Infants who receive their first solid food either early or late – before the age of 4 months or at 6 months or older – are at increased risk of developing type 1 diabetes, new research suggests.
Type 1 diabetes is on the rise worldwide, with some of the fastest increases among children under 5. Infants' diets are one major area of research into the origins of the disease, according to the background information in the study appearing online July 8 in JAMA Pediatrics.
The study looked at infants in the Denver area who had first-degree relatives with type 1 diabetes. Infants who were given solid food for the first time either earlier or later than other infants were at increased risk of developing type 1 diabetes.
Early exposure to fruit and late exposure to rice or oats were associated with an increased risk, while breast-feeding when wheat or barley was introduced appeared to be associated with a reduced risk, according to a journal news release.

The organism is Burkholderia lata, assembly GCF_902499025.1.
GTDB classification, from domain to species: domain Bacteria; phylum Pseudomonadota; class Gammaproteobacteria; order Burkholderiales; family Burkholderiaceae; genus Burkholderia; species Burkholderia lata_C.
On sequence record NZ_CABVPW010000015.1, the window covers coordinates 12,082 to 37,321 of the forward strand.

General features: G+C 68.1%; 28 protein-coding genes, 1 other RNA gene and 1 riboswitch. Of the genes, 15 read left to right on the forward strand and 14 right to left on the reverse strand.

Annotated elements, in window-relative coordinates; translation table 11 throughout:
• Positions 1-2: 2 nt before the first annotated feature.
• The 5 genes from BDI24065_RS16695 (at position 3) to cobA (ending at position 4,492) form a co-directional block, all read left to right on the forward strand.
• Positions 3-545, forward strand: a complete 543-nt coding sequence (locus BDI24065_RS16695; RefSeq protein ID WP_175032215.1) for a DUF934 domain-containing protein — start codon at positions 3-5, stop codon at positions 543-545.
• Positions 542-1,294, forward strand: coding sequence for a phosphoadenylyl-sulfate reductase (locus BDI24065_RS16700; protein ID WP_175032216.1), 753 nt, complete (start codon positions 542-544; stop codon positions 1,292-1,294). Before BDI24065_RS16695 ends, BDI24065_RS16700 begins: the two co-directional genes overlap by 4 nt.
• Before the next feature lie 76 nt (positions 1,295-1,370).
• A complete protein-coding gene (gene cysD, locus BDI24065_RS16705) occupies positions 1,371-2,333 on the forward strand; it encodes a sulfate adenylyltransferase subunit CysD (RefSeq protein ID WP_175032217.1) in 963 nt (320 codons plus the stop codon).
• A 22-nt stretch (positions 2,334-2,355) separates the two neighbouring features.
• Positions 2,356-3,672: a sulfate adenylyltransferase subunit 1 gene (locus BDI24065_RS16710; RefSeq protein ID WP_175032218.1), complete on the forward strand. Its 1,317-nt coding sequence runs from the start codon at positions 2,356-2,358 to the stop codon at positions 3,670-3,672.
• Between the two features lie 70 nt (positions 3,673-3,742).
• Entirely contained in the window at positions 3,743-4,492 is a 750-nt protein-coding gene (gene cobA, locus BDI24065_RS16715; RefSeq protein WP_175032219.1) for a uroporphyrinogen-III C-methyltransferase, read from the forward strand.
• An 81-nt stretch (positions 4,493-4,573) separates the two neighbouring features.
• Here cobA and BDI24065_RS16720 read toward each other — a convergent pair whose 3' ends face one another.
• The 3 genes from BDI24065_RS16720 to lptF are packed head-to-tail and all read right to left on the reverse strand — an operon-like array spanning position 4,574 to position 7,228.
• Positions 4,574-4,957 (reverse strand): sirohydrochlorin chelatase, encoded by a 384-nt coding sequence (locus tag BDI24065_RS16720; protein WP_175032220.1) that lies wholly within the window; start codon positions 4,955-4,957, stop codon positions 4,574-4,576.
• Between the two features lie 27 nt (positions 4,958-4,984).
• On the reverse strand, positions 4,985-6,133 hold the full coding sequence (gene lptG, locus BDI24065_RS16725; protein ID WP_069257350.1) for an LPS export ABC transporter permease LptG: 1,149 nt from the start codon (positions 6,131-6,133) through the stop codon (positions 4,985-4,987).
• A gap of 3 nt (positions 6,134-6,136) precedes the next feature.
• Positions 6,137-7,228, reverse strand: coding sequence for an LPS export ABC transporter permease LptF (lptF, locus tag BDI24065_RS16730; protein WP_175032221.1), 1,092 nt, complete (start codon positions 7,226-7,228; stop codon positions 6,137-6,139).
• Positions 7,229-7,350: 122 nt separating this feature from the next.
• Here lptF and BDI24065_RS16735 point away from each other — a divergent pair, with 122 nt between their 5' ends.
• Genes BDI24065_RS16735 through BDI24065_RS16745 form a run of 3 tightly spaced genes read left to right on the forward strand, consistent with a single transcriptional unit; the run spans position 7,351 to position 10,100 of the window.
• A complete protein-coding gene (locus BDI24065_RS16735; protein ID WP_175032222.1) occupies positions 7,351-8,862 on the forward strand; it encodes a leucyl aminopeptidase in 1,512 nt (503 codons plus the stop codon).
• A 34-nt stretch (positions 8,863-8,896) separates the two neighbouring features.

"Our data suggest that multiple foods/antigens play a role and that there is a complex relationship between the timing and type of infant food exposures and [type 1 diabetes] risk," wrote Brittni Frederiksen, at the Colorado School of Public Health at the University of Colorado, and colleagues.
Although the study found an association between the age of introduction of solid foods and development of type 1 diabetes in higher-risk children, it did not establish a cause-and-effect relationship.
"In summary, there appears to be a safe window in which to introduce solid foods between 4 and 5 months of age; solid foods should be introduced while continuing to breast-feed to minimize [type 1 diabetes] risk in genetically susceptible children. These findings should be replicated in a larger [study] for confirmation," the authors concluded.
The Nemours Foundation has more about type 1 diabetes.